Day 98, Year 6 Passage to St. Helena, Day 13-Busy Day
Date: Sunday, January 30, 2011, 1430 UTC
Weather: Mostly Cloudy with Sun Peaking Through; Winds SSE 10 – 15
Temperature: Water and Air 72 degrees F
Latitude: 17 50.303 S
Longitude: 004 09.312 W
Miles Traveled: 1715
Miles to Go: 152
Location: Passage from South Africa to St. Helena

There has been no change in the winds since yesterday’s log. We continue to sail wing ‘n wing at a speed of about 4.5 knots, sometimes 5.0 knots, with 12-14 knots of wind coming from the SSE. We haven’t had to touch a sail in the last 24 hours and the ride is as smooth as a downwind sail with a little sea can be. If we continue at the same rate, by this time tomorrow afternoon we have about 35 miles to go. That will mean a night time arrival in St. Helena, but we know others who have gone in at night and have had no problem anchoring. We will either stand off until first light or come in at night. If it is clear and there is a little moonlight, we should be fine to go in. But we haven’t had a clear night since the beginning of the trip. As with everything else, we’ll just have to wait and see what happens.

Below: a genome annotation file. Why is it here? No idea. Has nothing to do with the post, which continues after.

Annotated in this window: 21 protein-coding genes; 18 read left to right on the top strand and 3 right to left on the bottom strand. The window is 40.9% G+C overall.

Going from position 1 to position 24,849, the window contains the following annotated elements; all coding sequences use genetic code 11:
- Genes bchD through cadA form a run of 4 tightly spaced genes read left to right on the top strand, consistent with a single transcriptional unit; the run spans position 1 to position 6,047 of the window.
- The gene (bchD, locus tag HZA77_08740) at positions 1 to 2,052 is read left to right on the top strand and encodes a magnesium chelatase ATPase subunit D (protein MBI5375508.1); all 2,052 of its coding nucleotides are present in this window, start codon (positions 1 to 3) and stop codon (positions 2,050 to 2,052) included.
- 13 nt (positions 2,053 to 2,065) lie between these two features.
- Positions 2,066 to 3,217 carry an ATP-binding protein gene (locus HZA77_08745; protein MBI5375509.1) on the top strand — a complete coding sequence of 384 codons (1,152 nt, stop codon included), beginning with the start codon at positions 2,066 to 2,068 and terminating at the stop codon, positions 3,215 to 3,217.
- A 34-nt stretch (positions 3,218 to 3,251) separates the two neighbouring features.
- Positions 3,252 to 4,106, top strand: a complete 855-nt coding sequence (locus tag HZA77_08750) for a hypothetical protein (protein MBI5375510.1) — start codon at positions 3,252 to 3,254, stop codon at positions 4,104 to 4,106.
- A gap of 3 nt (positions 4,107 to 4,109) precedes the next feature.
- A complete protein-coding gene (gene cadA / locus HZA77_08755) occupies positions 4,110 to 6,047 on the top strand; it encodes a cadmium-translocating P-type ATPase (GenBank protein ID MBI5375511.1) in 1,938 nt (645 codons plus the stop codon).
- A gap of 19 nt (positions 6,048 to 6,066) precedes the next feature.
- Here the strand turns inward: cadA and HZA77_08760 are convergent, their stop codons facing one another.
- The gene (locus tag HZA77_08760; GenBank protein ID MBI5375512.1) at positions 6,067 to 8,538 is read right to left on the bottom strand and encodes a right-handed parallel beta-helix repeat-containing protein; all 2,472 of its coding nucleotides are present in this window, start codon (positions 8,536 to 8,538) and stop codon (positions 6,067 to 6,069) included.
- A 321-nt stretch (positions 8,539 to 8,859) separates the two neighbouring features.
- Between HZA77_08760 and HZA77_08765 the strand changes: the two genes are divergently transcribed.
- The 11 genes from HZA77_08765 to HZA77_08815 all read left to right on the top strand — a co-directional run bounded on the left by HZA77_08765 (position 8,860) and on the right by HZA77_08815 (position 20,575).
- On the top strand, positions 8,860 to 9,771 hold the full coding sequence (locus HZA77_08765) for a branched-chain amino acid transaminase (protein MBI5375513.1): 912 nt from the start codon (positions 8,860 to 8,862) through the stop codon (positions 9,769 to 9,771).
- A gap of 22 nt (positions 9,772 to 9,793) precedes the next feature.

We have seen no signs of life for days, but this morning a beautiful white tropic bird did a few fly-bys with her long tail trailing behind her and this afternoon a couple of small black sea birds were flitting over the water. We have also found that humans are closer than we thought. We were the second boat out of the chute leaving South Africa the week after the ARC Round the World Rally boats left, and the only boat headed directly to St. Helena. Adriatica left a couple of days before us, but they were headed to Ludertiz. Then last night we got an email that said differently. Our friends Dominique and Dominique of Kea (France) emailed that they left Hout Bay on January 13 and headed up the coast to Luderitz in Namibia. They could find no way to explore inland, so they headed on up the coast to Walvis Bay. On the way they encountered lots of fog, but once there, they were able to rent a car to do inland travels. When they got the game park they wanted to visit, they found it closed due to extreme flooding, but at least they did see some of the country while driving around. When they emailed they were about 570 miles from St. Helena, so we will probably arrive about the same time. It will be so nice to have someone there that we know.